Especially in the AFC North. The Ravens' game Sunday against the undefeated Pittsburgh Steelers is a reminder of the pass-rush terrors that await in the division. Outside linebacker T.J. Watt is a two-time Pro Bowl selection whom the Steelers are almost certain to sign to a long-term deal. Cleveland Browns defensive end Myles Garrett, who leads the NFL with nine sacks, signed an extension through the 2026 season in July.
When the Ravens offensive line has struggled in recent seasons, it's taken the offense with it. In Stanley, they have a cornerstone piece who said in May that, even during the offseason, he can't tolerate inactivity. There was no time for "rest time," advice he learned from former All-Pro center Olin Kreutz.
"It's important to him," Harbaugh said. "He wants to be the best. He cares about it. We've had many conversations about that ... (and) things that you have to do to become as good as he's become. But I think, more than anything, he's really a smart guy. He's a smart guy. He understands the value of hard work, of stacking technique. He really is a technician at what he does. He talks about that all the time. And really, at that position, probably, along with talent, that's the most important thing. So he's pretty special that way."
"I couldn't be prouder of him," center Matt Skura said. "He's worked so hard since getting here, both being in the same (draft) class. It's awesome to see how much he's grown, and just reaping the benefits of that has really been awesome."
Stanley's extension could have significant team-building implications. Had the Ravens been unable to reach a long-term deal with Stanley by mid-March, they likely would have designated him with the franchise tag.
Now, they have that flexibility with other pending free agents, including new arrival Yannick Ngakoue and fellow pass rusher Matthew Judon. Because Ngakoue signed a one-year, $12 million deal with the Minnesota Vikings after the Jacksonville Jaguars had tagged him this offseason, the cost to tag him again would be significantly less than it would be to re-tag Judon, who's earning $16.8 million this season.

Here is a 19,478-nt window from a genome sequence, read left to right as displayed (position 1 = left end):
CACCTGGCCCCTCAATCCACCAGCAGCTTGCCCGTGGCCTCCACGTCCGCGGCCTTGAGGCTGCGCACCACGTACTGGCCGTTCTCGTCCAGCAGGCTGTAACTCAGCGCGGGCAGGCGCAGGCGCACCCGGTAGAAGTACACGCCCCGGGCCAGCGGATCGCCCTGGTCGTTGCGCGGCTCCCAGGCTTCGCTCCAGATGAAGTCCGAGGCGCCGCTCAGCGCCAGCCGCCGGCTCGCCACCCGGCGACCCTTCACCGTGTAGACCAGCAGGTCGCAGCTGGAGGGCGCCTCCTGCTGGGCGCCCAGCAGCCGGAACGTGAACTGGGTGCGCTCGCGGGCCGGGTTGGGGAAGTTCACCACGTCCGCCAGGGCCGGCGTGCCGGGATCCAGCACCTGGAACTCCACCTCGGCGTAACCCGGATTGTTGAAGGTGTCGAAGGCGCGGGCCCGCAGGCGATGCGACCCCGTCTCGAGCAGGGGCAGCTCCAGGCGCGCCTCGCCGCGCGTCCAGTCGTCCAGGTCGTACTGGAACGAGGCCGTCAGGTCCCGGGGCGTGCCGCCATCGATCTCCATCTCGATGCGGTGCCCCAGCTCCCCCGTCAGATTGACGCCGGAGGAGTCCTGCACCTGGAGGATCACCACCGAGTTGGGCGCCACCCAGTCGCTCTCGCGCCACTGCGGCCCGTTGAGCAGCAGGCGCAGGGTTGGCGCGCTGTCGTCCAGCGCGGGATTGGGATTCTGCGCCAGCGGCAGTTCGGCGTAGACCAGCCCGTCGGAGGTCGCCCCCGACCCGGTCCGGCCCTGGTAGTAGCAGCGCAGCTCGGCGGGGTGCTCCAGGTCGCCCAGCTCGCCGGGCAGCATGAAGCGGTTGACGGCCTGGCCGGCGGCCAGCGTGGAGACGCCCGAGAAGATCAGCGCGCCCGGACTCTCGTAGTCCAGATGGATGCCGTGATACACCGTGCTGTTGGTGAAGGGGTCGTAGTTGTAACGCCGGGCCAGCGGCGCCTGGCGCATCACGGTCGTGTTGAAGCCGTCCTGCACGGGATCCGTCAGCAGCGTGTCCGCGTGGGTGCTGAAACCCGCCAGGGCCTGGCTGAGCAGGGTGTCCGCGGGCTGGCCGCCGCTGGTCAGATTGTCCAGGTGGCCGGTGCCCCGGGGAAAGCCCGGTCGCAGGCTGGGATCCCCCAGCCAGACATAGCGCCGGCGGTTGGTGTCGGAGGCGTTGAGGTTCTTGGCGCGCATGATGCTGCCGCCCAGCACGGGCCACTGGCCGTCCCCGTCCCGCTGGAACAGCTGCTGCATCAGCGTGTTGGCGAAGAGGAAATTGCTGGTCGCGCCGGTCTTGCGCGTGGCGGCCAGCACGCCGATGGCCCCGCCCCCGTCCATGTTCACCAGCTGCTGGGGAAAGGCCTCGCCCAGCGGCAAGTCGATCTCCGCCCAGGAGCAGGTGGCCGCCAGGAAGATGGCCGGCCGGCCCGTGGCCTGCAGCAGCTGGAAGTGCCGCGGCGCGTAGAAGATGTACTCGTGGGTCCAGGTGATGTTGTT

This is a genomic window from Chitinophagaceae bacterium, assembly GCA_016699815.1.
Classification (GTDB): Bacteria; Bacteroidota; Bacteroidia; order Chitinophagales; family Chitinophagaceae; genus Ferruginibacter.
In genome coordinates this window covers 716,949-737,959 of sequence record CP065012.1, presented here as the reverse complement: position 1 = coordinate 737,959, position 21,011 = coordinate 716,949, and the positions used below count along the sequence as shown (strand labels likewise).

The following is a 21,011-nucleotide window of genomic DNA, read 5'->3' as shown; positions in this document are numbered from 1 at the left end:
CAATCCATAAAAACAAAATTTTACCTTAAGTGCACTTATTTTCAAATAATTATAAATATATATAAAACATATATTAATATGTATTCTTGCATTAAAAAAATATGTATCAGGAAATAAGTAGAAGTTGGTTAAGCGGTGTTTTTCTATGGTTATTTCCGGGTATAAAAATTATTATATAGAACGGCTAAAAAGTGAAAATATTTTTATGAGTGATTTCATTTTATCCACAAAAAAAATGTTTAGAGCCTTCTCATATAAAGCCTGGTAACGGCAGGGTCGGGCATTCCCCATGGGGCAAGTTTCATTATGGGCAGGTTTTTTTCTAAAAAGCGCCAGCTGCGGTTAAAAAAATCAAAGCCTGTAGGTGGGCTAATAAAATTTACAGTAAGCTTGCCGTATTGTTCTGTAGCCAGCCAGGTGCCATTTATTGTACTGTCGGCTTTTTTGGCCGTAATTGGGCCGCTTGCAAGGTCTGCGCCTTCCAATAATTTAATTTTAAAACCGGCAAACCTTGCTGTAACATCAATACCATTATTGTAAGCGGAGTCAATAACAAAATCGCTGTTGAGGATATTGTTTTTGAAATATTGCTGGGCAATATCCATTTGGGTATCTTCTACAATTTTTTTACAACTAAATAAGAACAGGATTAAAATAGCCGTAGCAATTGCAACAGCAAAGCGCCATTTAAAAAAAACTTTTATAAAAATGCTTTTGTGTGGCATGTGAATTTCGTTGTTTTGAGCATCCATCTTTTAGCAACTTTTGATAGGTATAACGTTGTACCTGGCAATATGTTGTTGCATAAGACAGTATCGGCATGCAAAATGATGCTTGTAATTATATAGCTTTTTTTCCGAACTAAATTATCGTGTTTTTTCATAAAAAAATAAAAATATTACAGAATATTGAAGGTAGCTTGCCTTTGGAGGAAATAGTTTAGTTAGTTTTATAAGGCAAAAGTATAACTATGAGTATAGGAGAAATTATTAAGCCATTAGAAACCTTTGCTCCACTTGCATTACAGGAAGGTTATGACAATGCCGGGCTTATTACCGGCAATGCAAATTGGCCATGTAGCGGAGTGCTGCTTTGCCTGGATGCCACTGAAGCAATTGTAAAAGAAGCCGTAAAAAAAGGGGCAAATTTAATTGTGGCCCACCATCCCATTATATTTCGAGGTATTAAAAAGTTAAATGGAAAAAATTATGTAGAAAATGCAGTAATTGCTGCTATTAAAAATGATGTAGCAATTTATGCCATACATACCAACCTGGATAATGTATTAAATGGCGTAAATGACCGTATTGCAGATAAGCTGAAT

More significant, though, is DeCosta's continued investment in homegrown stars. The Ravens have moved quickly in recent years to lock up underappreciated starters such as safety Chuck Clark and tight end Nick Boyle. They've also opened their wallet to retain Pro Bowl players like Stanley, Humphrey, kicker Justin Tucker and fullback Patrick Ricard. Megadeals for stars like Jackson and tight end Mark Andrews could be on the horizon.
Stanley said it mattered that the Ravens have tried to build a culture "from within."
"We all know we're a family here, and I think all of the guys are on the same page of what we're trying to build here in Baltimore, and that's long-term success," he said. "We have a lot of young players that are going to try to get paid in these next couple of years, and I think everyone wants everyone to get theirs and to really just be happy with the commitment that they're getting from the team that they're signing with. We're going to try to keep as many key pieces here as we can."
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